It has been almost twenty years and the memories of those magical nights in the Font arena remains intact. Times were hard, full of material shortages that were accompanied in many cases of deprivation of spirit. Luckily, there was the all-purpose arena, home to a team able to make us forget for a few hours the hard struggle of our daily lives. There was Capitalinos, the team leader of the Superior Basketball League, often triumphant, giving great games against relentless rivals that were eager to break this hegemony. There were those crowded bleachers enjoying a quality basketball, total dedication, love and hate.
Through facebook, OnCuba is reunited with one of the protagonists of the story: Leopoldo “the Helicopter” Vasquez, the same that made us quiver whenever, from the line of 6.25, was suspended in the air with a unique elegance, and gave us one of those three-pointers that seemed to stop the ball in time for a few seconds until you only hear the faint sound of its brush with the mesh, and then total ecstasy for the fans. From his adopted city for almost fifteen years Toronto, “the helicopter” willingly agreed to talk with us.
Surfing the Web in search of information we discovered that your first great sporting passion was baseball. I imagine in your dreams as a child you were wearing a cap and spikes.
The ball is our passion and every child dreams of wearing the uniform with the colors of our flag. My case was one more and felt a great admiration for Luis Giraldo Casanova, “Mr. Baseball”, as well as my uncle Victor Morejon, who at his best was center fielder in the Santiago de las Vegas team.
How did you arrive in basketball?
It all starts with a talent program on my primary school back in Santiago de las Vegas. I was accepted and the following year my sporting career started in the Pre-EIDE Celso Stakeman, but always with the idea of being a baseball player. It turns out that the end of the first day of school with the group I left with the baseball team for training and when they called the roll my name did not appear, although at the time I was included. The next day the teachers of basketball, Ronald and Natalia, came looking for me clarifying I was there for that sport. The change angered me, until after a conversation with my father; he made me see the beauty of basketball and I warmly finished going to practice, but with the passion of the ball always latent.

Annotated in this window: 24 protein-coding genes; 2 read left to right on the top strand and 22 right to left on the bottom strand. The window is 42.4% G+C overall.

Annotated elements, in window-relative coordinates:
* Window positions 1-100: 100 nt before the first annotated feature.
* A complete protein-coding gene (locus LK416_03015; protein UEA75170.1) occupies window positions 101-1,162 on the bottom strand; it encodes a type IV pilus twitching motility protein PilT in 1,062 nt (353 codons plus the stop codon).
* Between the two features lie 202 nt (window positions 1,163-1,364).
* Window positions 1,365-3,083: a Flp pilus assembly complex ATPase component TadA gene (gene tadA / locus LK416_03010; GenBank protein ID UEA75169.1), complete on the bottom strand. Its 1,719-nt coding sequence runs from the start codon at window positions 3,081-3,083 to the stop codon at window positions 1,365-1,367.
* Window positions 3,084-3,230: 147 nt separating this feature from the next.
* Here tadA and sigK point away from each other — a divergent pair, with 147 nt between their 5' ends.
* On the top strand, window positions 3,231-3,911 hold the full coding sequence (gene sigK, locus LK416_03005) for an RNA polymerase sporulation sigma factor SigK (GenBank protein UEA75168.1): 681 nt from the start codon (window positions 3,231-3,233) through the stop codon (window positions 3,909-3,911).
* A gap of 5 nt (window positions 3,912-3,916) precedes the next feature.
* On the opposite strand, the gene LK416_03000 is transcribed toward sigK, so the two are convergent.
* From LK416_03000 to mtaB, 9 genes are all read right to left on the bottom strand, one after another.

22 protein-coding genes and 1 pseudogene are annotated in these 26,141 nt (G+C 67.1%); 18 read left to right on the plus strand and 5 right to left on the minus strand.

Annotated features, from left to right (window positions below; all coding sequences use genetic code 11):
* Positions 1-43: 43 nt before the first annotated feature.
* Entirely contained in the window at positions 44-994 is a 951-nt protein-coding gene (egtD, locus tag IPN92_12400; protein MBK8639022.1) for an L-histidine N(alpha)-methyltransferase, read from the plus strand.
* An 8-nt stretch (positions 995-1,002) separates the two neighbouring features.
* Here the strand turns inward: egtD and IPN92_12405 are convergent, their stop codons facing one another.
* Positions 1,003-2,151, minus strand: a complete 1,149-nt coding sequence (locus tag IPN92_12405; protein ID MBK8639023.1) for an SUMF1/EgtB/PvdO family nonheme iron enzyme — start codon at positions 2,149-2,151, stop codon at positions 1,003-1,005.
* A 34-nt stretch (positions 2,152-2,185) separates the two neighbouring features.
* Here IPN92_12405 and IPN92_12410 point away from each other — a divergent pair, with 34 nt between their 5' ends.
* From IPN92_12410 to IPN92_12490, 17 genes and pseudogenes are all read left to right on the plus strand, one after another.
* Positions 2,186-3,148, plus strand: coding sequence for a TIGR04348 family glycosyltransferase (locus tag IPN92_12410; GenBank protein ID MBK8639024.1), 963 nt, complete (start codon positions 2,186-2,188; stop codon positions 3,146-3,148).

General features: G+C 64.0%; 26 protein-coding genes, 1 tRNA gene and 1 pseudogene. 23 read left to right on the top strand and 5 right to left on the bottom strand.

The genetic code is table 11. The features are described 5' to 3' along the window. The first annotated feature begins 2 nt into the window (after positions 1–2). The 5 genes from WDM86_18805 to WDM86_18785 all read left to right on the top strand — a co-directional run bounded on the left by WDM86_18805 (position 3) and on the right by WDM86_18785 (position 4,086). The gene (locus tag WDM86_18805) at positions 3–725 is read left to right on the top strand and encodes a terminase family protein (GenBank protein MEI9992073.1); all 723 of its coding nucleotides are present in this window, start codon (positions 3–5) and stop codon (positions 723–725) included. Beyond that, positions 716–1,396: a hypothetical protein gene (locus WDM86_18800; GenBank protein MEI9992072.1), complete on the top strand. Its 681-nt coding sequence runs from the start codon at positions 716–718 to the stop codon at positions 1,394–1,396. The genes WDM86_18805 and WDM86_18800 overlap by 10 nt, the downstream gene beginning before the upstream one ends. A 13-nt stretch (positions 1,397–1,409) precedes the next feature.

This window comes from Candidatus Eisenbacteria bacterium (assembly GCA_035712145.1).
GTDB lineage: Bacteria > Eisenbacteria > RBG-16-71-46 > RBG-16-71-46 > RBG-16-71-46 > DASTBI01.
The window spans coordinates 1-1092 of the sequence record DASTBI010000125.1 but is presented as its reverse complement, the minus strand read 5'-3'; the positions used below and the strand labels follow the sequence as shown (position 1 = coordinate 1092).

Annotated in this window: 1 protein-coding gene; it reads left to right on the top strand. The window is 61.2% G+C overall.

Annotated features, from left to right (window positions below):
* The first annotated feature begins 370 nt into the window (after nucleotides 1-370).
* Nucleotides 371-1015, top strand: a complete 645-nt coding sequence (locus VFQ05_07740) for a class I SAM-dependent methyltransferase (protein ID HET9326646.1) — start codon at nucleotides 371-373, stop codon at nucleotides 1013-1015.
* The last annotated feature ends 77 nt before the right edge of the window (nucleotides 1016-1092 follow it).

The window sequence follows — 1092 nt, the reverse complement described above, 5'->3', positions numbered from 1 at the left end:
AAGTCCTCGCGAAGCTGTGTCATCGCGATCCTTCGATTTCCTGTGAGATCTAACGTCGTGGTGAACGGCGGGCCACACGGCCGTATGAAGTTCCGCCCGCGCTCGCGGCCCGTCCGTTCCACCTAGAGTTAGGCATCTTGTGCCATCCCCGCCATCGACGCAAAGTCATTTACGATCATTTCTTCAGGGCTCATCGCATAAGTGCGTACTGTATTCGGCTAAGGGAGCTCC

Special moments? During your first year as teen and youth?
This initial stage was very interesting. I remember I joined the team that won the game 13-14 category in Santiago. It was also special the 15-16 team led by Alberto Zabala, current women’s national coach. I dare say it was one of the best teams there has been in that category, we were a very complete team, balanced on offense and defense. We all left there for the provincial and some of us national ESPA. As a youth I enjoyed my time at the Cuba team under the direction of Peter Chapé, who always recognized and admired my work, someone I don’t forget. We participated in Cuba Cups, Friendship Youth Games and Pan American in that category.
Your debut in the senior category?
It was with the second team from the capital, Industriales and two years later I moved up to Ciudad Habana team. By the way in that first-class championship we had so bad a performance that we didn’t even classify to the next stage.
You belonged to that great Capitalinos team that won five consecutive titles in the late 90s. How did you live those years of triumph?
Capitalinos was the opportunity to become a top athlete and to reach the Cuba team. It also allowed us to change the image that existed on the capital teams that lacked character. With our game we exhibited the opposite. We revolutionized basketball here in many aspects of the game, we show for the fans of the country our love for the jersey, and we gave the fans full enjoyment many times in those trying times.
To the public you carried the image s of a cohesive team with a common interest and desire to play good basketball. What were the relations among you?
We had an amazing dynamic on the court, beginning to materialize from our guard Roberto Carlos, who facilitated each of us better performance. I think they recall for what we brought in and out of the court, but we were never strangers to common team problems. Often jealousy, envy and inappropriate comments led to lack of respect, a loss of values that left an unpleasant image in some players and our coach Miguelito Calderon.
What players do you remember from those years in a more special way?
As a player Roberto Carlos for his intelligence, expertise and serenity at all times. Amiel Vega, Ariel Ruedas and Leonardo Cuesta, all very supportive and we remain true friends today. From the rest of the island Leonardo “wonder” Perez and Lazaro Borrell, unique in his style, and Angel Oscar Caballero, the best example I’ve seen of hustling on a player on the court.